Mike Nichols passed away on Thursday at the age of 83. I grew up listening to recording of him and Elaine May on radio station WFMT in Chicago, during their weekly Midnight Special program on Saturday nights. Though a premiere classical music station, that one night a week they devoted three hours to "Folk music and farce. Showtunes and Satire. Madness and escape." I suspect that many people first were introduced to Nichols and May on such a program, but it was particularly appropriate to make the connection on that program, specifically,
That's because as a young man, Mike Nichols was a radio host on WFMT. Actually, no, that's not exactly right. The reason it was so appropriate hearing Nichols and May for the first time and repeatedly on WFMT's Midnight Special is because years early, in 1953, Mike Nichols created the program, The Midnight Special.
That's Nichols with Rita Jacobs, who owned the station with her husband Bernie.
Here's what The Midnight Special's website has to say about it's history --
Bernie and Rita Jacobs began what could be claimed as the first alternative radio station in America. In the conservative 1950s, at the height of the Joseph McCarthy hysteria, WFMT played not only classical music, but political discussion, theater, and folk music. Mike Nichols and Norm Pellegrini formed the nucleus of station personnel.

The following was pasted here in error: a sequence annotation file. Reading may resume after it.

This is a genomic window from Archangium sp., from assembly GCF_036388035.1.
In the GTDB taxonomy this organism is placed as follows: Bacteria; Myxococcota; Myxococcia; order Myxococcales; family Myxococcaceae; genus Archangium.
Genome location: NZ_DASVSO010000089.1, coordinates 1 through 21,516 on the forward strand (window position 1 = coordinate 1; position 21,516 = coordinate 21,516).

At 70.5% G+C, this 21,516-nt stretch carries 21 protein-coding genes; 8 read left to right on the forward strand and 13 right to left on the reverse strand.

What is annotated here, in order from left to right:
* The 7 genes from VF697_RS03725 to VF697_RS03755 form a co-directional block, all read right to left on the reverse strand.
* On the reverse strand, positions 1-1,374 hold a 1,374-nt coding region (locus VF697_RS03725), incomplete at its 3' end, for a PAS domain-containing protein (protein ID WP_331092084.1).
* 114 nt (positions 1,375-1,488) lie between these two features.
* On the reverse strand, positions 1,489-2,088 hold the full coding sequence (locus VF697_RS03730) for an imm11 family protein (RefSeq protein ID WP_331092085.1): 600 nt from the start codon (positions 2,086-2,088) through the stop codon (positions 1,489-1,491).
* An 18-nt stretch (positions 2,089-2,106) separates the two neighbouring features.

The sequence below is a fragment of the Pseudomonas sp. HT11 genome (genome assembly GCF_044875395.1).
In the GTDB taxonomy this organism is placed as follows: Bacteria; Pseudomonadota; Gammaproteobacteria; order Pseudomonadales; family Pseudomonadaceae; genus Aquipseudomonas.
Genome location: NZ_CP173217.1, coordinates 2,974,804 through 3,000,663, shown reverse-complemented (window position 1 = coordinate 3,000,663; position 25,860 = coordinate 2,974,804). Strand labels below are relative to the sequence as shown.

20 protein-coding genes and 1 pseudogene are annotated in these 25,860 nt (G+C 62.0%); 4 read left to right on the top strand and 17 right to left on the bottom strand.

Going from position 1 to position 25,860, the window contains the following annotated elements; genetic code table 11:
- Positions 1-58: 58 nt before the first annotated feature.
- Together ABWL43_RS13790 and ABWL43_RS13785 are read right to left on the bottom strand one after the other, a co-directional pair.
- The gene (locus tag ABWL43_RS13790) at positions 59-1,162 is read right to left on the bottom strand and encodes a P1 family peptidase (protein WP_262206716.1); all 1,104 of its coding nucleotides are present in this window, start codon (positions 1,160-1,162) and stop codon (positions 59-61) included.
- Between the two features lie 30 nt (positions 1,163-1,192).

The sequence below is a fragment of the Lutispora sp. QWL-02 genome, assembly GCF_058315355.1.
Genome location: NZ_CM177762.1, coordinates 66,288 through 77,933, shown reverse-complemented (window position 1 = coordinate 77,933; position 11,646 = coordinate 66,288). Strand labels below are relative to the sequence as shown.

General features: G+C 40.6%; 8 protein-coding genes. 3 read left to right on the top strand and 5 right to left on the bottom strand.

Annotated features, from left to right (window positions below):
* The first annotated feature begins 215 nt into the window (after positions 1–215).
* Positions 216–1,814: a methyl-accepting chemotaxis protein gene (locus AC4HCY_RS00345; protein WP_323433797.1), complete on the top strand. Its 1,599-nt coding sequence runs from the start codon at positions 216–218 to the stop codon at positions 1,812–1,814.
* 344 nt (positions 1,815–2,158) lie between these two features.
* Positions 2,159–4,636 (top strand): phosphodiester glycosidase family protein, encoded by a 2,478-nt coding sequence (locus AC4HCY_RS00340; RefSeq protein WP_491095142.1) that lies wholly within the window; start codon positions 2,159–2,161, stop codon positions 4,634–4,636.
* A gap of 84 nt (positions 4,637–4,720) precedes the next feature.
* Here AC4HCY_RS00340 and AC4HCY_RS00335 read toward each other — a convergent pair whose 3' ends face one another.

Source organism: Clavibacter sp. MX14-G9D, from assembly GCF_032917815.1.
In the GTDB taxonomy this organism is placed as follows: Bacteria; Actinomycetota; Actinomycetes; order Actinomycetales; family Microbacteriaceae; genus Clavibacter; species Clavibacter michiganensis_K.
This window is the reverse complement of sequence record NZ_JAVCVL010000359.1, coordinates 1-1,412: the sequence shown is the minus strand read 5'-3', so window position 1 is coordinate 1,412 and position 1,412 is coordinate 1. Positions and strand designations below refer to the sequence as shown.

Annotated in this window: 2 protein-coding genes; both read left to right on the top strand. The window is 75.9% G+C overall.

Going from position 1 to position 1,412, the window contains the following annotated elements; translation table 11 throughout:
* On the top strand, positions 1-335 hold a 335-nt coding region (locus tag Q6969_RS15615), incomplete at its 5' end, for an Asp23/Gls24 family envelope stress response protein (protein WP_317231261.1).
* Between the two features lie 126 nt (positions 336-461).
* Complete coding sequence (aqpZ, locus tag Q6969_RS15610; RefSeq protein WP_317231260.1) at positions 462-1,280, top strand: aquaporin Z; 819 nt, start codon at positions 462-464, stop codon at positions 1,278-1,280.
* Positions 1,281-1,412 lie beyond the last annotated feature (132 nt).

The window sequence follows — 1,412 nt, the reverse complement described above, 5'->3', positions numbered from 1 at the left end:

It wasn't just the classic Nichols and May sketches that the station regularly played on The Midnight Special, comedy classics that so many fans now know. But when he worked at the station, Nichols had free access to the studios and recording equipment, so periodically he would bring his friend Elaine May in, and they'd record sketches that they were working on. And so WFMT had this treasure trove of hidden early gems that they would occasionally bring out and play.
(Nichols and May originally teamed up with a group called The Compass Players, that largely got its start at the University of Chicago. This eventually morphed into Second City.)
Side Note: Watching an NBA game tonight on TNT, I learned something I had never known. If you watch ESPN, you know of one their reporters, Rachel Nichols. It turns out that she was Mike Nichols' daughter-in-law.)
I should note, as well, that The Midnight Special that Mike Nichols created is still going strong on WFMT, 61 years later. That is quite a remarkable long run. The host is now Rich Warren, and in addition to the regular "madness and escape" they often have live folk acts in-studio. If you're interested in such things, or simply what to hear What Mike Hath Wrought, it's syndicated around the country, though in a slighted edited-down form, I believe. Here's a list of local station that carry it. You can likely listen to most of them online -- or just listen the the show online from its home here at WFMT, broadcast Saturday nights from 9 PM to midnight, Chicago time. Adjust your clocks accordingly..
While most of the tributes to Mike Nichols have understandably been about his multi-award-winning direction on Broadway and in the movies, touching on his comedy career before all that with Elaine May, it's his comedy with her that I always think of first. There are so many great Nichols and May sketches to choose from, so I can only dip my hand in and pick one here, for the moment. Here's one of their many Mother and Son sketches.
Robert J. Elisberg is a political commentator, screenwriter, novelist, tech writer and also some other things that I just tend to keep forgetting.
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